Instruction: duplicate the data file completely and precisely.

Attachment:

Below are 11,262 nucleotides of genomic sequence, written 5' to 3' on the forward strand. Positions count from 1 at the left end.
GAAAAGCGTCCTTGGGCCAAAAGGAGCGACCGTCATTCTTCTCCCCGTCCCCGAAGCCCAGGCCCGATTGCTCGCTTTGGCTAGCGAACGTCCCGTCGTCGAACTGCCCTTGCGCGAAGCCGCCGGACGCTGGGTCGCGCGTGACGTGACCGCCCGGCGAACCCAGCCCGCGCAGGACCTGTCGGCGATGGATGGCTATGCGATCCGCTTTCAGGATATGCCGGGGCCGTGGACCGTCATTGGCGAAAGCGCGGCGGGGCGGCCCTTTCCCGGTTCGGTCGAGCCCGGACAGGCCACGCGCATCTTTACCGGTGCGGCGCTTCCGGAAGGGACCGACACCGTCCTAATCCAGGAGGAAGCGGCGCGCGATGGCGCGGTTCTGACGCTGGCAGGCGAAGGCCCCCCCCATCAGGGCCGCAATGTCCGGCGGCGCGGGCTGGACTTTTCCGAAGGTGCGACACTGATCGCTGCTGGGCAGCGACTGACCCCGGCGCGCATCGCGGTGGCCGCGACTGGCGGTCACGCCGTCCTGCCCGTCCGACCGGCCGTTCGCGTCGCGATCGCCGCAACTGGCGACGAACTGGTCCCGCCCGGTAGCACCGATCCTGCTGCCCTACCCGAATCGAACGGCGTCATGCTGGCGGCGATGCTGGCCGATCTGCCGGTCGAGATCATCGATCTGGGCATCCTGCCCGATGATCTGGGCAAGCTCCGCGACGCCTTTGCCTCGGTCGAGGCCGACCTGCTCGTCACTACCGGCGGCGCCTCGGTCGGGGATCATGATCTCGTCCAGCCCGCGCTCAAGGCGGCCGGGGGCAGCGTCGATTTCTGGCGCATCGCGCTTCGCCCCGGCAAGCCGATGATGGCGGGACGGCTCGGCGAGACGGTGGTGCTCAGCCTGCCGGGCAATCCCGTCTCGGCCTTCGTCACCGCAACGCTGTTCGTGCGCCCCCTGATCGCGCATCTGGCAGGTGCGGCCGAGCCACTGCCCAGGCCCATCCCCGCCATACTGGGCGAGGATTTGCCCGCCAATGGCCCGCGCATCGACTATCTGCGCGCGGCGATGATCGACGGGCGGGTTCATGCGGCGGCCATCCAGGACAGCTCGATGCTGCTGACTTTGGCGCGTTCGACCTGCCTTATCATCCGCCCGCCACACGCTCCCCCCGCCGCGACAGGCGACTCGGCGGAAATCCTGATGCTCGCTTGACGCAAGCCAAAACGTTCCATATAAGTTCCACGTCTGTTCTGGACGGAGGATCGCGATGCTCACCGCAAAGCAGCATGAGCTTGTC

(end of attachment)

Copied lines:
Below are 11,262 nucleotides of genomic sequence, written 5' to 3' on the forward strand. Positions count from 1 at the left end.
GAAAAGCGTCCTTGGGCCAAAAGGAGCGACCGTCATTCTTCTCCCCGTCCCCGAAGCCCAGGCCCGATTGCTCGCTTTGGCTAGCGAACGTCCCGTCGTCGAACTGCCCTTGCGCGAAGCCGCCGGACGCTGGGTCGCGCGTGACGTGACCGCCCGGCGAACCCAGCCCGCGCAGGACCTGTCGGCGATGGATGGCTATGCGATCCGCTTTCAGGATATGCCGGGGCCGTGGACCGTCATTGGCGAAAGCGCGGCGGGGCGGCCCTTTCCCGGTTCGGTCGAGCCCGGACAGGCCACGCGCATCTTTACCGGTGCGGCGCTTCCGGAAGGGACCGACACCGTCCTAATCCAGGAGGAAGCGGCGCGCGATGGCGCGGTTCTGACGCTGGCAGGCGAAGGCCCCCCCCATCAGGGCCGCAATGTCCGGCGGCGCGGGCTGGACTTTTCCGAAGGTGCGACACTGATCGCTGCTGGGCAGCGACTGACCCCGGCGCGCATCGCGGTGGCCGCGACTGGCGGTCACGCCGTCCTGCCCGTCCGACCGGCCGTTCGCGTCGCGATCGCCGCAACTGGCGACGAACTGGTCCCGCCCGGTAGCACCGATCCTGCTGCCCTACCCGAATCGAACGGCGTCATGCTGGCGGCGATGCTGGCCGATCTGCCGGTCGAGATCATCGATCTGGGCATCCTGCCCGATGATCTGGGCAAGCTCCGCGACGCCTTTGCCTCGGTCGAGGCCGACCTGCTCGTCACTACCGGCGGCGCCTCGGTCGGGGATCATGATCTCGTCCAGCCCGCGCTCAAGGCGGCCGGGGGCAGCGTCGATTTCTGGCGCATCGCGCTTCGCCCCGGCAAGCCGATGATGGCGGGACGGCTCGGCGAGACGGTGGTGCTCAGCCTGCCGGGCAATCCCGTCTCGGCCTTCGTCACCGCAACGCTGTTCGTGCGCCCCCTGATCGCGCATCTGGCAGGTGCGGCCGAGCCACTGCCCAGGCCCATCCCCGCCATACTGGGCGAGGATTTGCCCGCCAATGGCCCGCGCATCGACTATCTGCGCGCGGCGATGATCGACGGGCGGGTTCATGCGGCGGCCATCCAGGACAGCTCGATGCTGCTGACTTTGGCGCGTTCGACCTGCCTTATCATCCGCCCGCCACACGCTCCCCCCGCCGCGACAGGCGACTCGGCGGAAATCCTGATGCTCGCTTGACGCAAGCCAAAACGTTCCATATAAGTTCCACGTCTGTTCTGGACGGAGGATCGCGATGCTCACCGCAAAGCAGCATGAGCTTGTC